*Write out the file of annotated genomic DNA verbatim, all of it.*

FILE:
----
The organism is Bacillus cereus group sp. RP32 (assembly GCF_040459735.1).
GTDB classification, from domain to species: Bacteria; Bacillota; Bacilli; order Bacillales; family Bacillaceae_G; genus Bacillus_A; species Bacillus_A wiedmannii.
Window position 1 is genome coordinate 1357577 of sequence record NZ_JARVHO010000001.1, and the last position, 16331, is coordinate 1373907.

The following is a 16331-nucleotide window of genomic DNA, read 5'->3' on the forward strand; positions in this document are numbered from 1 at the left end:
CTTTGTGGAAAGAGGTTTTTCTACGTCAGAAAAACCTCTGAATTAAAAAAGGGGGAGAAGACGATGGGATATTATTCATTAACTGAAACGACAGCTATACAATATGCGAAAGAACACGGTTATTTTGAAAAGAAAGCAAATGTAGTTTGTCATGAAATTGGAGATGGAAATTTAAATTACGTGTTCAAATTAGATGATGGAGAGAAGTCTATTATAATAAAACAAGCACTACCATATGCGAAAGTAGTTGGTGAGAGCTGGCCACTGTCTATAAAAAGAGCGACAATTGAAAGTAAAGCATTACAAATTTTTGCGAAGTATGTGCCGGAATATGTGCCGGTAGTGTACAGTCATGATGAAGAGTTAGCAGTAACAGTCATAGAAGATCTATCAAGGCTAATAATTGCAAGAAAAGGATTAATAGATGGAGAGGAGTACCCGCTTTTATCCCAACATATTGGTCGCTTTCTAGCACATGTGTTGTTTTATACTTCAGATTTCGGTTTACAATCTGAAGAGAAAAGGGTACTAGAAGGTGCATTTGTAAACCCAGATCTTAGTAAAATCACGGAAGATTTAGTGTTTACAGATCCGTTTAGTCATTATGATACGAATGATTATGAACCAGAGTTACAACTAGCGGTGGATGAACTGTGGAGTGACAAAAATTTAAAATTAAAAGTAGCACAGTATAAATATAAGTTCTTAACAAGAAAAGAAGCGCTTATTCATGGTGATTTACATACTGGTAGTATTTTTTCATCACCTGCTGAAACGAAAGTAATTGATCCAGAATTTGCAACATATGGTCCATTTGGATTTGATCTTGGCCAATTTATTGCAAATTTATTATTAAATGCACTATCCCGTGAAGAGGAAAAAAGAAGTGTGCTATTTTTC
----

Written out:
The organism is Bacillus cereus group sp. RP32 (assembly GCF_040459735.1).
GTDB classification, from domain to species: Bacteria; Bacillota; Bacilli; order Bacillales; family Bacillaceae_G; genus Bacillus_A; species Bacillus_A wiedmannii.
Window position 1 is genome coordinate 1357577 of sequence record NZ_JARVHO010000001.1, and the last position, 16331, is coordinate 1373907.

The following is a 16331-nucleotide window of genomic DNA, read 5'->3' on the forward strand; positions in this document are numbered from 1 at the left end:
CTTTGTGGAAAGAGGTTTTTCTACGTCAGAAAAACCTCTGAATTAAAAAAGGGGGAGAAGACGATGGGATATTATTCATTAACTGAAACGACAGCTATACAATATGCGAAAGAACACGGTTATTTTGAAAAGAAAGCAAATGTAGTTTGTCATGAAATTGGAGATGGAAATTTAAATTACGTGTTCAAATTAGATGATGGAGAGAAGTCTATTATAATAAAACAAGCACTACCATATGCGAAAGTAGTTGGTGAGAGCTGGCCACTGTCTATAAAAAGAGCGACAATTGAAAGTAAAGCATTACAAATTTTTGCGAAGTATGTGCCGGAATATGTGCCGGTAGTGTACAGTCATGATGAAGAGTTAGCAGTAACAGTCATAGAAGATCTATCAAGGCTAATAATTGCAAGAAAAGGATTAATAGATGGAGAGGAGTACCCGCTTTTATCCCAACATATTGGTCGCTTTCTAGCACATGTGTTGTTTTATACTTCAGATTTCGGTTTACAATCTGAAGAGAAAAGGGTACTAGAAGGTGCATTTGTAAACCCAGATCTTAGTAAAATCACGGAAGATTTAGTGTTTACAGATCCGTTTAGTCATTATGATACGAATGATTATGAACCAGAGTTACAACTAGCGGTGGATGAACTGTGGAGTGACAAAAATTTAAAATTAAAAGTAGCACAGTATAAATATAAGTTCTTAACAAGAAAAGAAGCGCTTATTCATGGTGATTTACATACTGGTAGTATTTTTTCATCACCTGCTGAAACGAAAGTAATTGATCCAGAATTTGCAACATATGGTCCATTTGGATTTGATCTTGGCCAATTTATTGCAAATTTATTATTAAATGCACTATCCCGTGAAGAGGAAAAAAGAAGTGTGCTATTTTTC